Human Trafficking and Forced Labour in Southeast Asia: Legal Framework and a Way Forward

Human Trafficking and Forced Labour in Southeast Asia: Legal Framework and a Way Forward

DOI: 10.4018/978-1-6684-6334-5.ch003
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Human trafficking and forced labour are not new issues in Southeast Asia, and they are still prevalent today. This chapter explores the social and ecological dynamics of migration and trafficking, as well as the underlying causes of these problems, especially in multinational corporations. This chapter also examines the international and regional laws relating to human trafficking and forced labour. Although many international instruments have been established, these issues are still growing as many trafficking victims are still trapped in a variety of industries. The complexity of the global supply and demand chain have directly enabled human trafficking to be more profitable. Many countries have taken various initiatives to promulgate their home legislation to combat human trafficking. Nevertheless, the continued existence of human trafficking demonstrates a lack of enforcement. Finally, the study emphasises the significance of coordination and collaboration across member states, including transparent data exchange on human trafficking and forced labour.
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People migrate for many reasons, including political, economic, and social factors. In many countries, some people migrate in search of work or economic opportunities. Ironically, not everyone can afford to migrate. Migration is not a new occurrence, nevertheless, incidences of illegal migration and exploitation of migrants by organised criminal groups are a new type of transnational crime (Triandafyllidou, 2018). Human trafficking is the third most common global crime, after drug and weapons trafficking. The global supply and demand chains have enabled human trafficking more profitable, since the operation to transport victims across borders is less complex and cheaper, making the practice of human trafficking more profitable (Banks, 2019). While in Southeast Asia, human trafficking and forced labour are not new issues and are still widespread today. The region is known for being a rapidly growing source of sex and forced labour, with profits of more than hundreds of millions of dollars (Yang, 2016).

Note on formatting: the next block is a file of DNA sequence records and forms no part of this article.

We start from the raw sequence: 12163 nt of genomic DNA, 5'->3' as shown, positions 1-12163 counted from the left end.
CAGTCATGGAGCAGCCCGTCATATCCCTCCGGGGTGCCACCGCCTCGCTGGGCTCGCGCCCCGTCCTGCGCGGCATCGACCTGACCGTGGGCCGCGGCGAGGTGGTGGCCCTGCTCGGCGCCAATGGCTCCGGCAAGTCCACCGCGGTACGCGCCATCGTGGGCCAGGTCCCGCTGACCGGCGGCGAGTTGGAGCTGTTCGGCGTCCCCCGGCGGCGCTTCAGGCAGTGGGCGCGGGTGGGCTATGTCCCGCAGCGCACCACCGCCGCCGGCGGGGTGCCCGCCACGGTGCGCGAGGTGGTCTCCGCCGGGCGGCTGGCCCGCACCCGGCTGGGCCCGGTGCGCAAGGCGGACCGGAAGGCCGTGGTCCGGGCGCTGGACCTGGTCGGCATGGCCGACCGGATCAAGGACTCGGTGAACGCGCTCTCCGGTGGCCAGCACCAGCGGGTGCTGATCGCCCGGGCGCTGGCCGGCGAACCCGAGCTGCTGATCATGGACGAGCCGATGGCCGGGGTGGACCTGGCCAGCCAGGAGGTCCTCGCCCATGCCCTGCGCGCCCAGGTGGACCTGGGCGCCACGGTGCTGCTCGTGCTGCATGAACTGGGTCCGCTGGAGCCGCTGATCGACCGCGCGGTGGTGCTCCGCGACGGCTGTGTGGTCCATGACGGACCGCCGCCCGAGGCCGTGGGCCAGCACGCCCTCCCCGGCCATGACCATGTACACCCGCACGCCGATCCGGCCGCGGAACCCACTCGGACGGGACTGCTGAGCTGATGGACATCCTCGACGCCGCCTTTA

With a growing market for sex tourism in Cambodia, Thailand, and Malaysia, human trafficking mainly takes the form of sexual exploitation. On the other hand, forced labour is considered to be the most widespread in Indonesia (Luong, 2020). Poverty and the desire for economic access are triggering the problem to rise in the region (Yang, 2016) and the increase in human trafficking is a direct effect of social change and industrialisation, which have tended to erode human values in society (Yuliartini & Mangku, 2020). In 2022, 93 percent of countries had specific legislation on trafficking in persons and all 10 ASEAN members had the same. ASEAN members have initiated the ASEAN Plan of Action, which complements the ASEAN Convention Against Trafficking in Persons, Especially Women and Children (ACTIP) which was introduced in 2015. This Plan of Action seeks to address measures to prevent trafficking in persons as well as the protection for victims. It also stipulates the importance of regional and international cooperation and coordination.